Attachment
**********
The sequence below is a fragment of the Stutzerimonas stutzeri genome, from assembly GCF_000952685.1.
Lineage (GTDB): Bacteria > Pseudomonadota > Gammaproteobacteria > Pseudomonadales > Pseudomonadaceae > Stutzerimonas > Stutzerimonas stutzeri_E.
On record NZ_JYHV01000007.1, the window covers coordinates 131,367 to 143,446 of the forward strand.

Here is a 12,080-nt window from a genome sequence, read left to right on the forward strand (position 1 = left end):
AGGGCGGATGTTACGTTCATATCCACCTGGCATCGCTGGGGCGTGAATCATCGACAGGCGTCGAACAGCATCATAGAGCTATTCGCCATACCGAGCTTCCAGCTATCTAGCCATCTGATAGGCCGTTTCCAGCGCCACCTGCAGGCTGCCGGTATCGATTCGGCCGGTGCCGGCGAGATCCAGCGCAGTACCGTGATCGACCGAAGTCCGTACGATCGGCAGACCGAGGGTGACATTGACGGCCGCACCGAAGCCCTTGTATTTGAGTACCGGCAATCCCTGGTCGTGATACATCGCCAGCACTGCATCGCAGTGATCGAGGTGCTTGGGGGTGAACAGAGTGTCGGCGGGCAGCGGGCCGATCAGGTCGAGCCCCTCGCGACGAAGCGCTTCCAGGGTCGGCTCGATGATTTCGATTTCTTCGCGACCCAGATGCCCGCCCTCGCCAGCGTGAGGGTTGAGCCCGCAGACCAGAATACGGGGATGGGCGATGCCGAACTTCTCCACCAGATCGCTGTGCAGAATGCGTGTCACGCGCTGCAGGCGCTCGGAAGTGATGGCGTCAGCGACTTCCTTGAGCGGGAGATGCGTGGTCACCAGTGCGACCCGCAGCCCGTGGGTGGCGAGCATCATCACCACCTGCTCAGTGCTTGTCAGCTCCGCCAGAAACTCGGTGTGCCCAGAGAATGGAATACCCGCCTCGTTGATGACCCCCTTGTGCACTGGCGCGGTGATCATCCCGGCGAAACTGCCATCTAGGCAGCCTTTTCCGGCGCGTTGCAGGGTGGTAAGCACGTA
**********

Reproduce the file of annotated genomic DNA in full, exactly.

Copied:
The sequence below is a fragment of the Stutzerimonas stutzeri genome, from assembly GCF_000952685.1.
Lineage (GTDB): Bacteria > Pseudomonadota > Gammaproteobacteria > Pseudomonadales > Pseudomonadaceae > Stutzerimonas > Stutzerimonas stutzeri_E.
On record NZ_JYHV01000007.1, the window covers coordinates 131,367 to 143,446 of the forward strand.

Here is a 12,080-nt window from a genome sequence, read left to right on the forward strand (position 1 = left end):
AGGGCGGATGTTACGTTCATATCCACCTGGCATCGCTGGGGCGTGAATCATCGACAGGCGTCGAACAGCATCATAGAGCTATTCGCCATACCGAGCTTCCAGCTATCTAGCCATCTGATAGGCCGTTTCCAGCGCCACCTGCAGGCTGCCGGTATCGATTCGGCCGGTGCCGGCGAGATCCAGCGCAGTACCGTGATCGACCGAAGTCCGTACGATCGGCAGACCGAGGGTGACATTGACGGCCGCACCGAAGCCCTTGTATTTGAGTACCGGCAATCCCTGGTCGTGATACATCGCCAGCACTGCATCGCAGTGATCGAGGTGCTTGGGGGTGAACAGAGTGTCGGCGGGCAGCGGGCCGATCAGGTCGAGCCCCTCGCGACGAAGCGCTTCCAGGGTCGGCTCGATGATTTCGATTTCTTCGCGACCCAGATGCCCGCCCTCGCCAGCGTGAGGGTTGAGCCCGCAGACCAGAATACGGGGATGGGCGATGCCGAACTTCTCCACCAGATCGCTGTGCAGAATGCGTGTCACGCGCTGCAGGCGCTCGGAAGTGATGGCGTCAGCGACTTCCTTGAGCGGGAGATGCGTGGTCACCAGTGCGACCCGCAGCCCGTGGGTGGCGAGCATCATCACCACCTGCTCAGTGCTTGTCAGCTCCGCCAGAAACTCGGTGTGCCCAGAGAATGGAATACCCGCCTCGTTGATGACCCCCTTGTGCACTGGCGCGGTGATCATCCCGGCGAAACTGCCATCTAGGCAGCCTTTTCCGGCGCGTTGCAGGGTGGTAAGCACGTA